Does the Health Care Bill Cost More Than We Thought?

Last week the Office of the Medicare Chief Actuary came out with their "Estimated Effects of the Patient Protection and Affordable Care Act," as amended by reconciliation. The document estimates the financial and coverage effects through FY 2019 of selected provisions of the recently passed health care reform bill. There has been some confusion regarding the Medicare Actuary's report and how it lines up next to Congressional Budget Office (CBO) estimates of the same bill, with many believing the Medicare Actuary projects greater costs than CBO. 

The confusion stems from the fact that CBO and the Medicare Actuary are actually measuring different things. Whereas CBO's bottom line number focuses on deficit impact ($143 billion in deficit reduction over the next decade), the Actuary looks at federal spending impact and also includes the "mandate" penalties. However, it excludes the tax increases used to finance the plan. Below is a true "apples to apples" comparison of the two estimates, which shows that they are indeed not all that different:

CBO (billions)
Actuary (billions)
Medicaid Expansion  $434  $410
Exchange Subsidies  $464  $507
Small Business Subsidies  $40  $31
Coverage Expansion  $938  $948
Employer Penalties  -$52  -$87
Individual Penalties  -$17  -$33
Interaction Effects  -$48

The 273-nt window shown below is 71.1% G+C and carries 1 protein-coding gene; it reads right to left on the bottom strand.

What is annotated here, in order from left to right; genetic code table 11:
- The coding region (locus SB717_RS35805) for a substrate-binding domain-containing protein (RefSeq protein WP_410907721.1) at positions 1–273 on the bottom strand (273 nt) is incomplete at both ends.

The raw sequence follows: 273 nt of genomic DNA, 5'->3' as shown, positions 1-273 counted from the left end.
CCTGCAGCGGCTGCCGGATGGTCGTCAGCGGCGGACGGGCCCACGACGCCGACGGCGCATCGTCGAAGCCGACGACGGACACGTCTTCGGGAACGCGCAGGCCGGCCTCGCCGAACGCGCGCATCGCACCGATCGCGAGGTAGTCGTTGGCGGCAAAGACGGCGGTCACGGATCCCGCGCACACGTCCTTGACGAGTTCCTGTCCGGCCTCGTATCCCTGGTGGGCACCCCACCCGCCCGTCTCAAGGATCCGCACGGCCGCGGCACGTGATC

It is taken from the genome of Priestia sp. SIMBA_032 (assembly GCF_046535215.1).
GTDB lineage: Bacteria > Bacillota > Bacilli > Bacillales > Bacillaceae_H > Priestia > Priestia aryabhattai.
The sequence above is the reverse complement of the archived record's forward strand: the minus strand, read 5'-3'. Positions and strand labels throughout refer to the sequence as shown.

Penalties  -$117  -$120
Medicare Advantage Cuts  -$132  -$145
Provider Payment Cuts  -$196  -$224
Premium Increases  -$36  -$16
IPAB (Medicare Commission)  -$13  -$24
DSH Payment Cuts  -$36  -$64
Other  -$79  -$67
Medicare/Medicaid Cuts  -$492  -$539
CLASS Act  -$70  -$38
Total  $259  $251

The reason CBO estimates the bill will reduce the deficit is that it includes a number of tax increases -- mainly higher payroll taxes, an excise tax on high-cost insurance, fees on certain medical industries, and reductions in some health care tax expenditures. These revenues more than offset the costs. However, the Actuary only looks into revenue provisions which directly effect the Medicare trust funds (and looks at them separately, so they are not included in the table above).

There is a second issue, which is that the Actuary projects the effect of the bill on overall national health expenditures. Here, they find that total health spending -- both private and public -- would be $311 billion higher over ten years as a result of this bill. At the same time, though, these additional costs appear to be declining over time. One way to think about it is that the bill would shift the curve up, but then bend it down.

That said, both CBO and the Actuary do warn that some of the cost cutting provisions -- particularly those which slow the growth of provider payments -- may be unsustainable. But that's another story for another blog.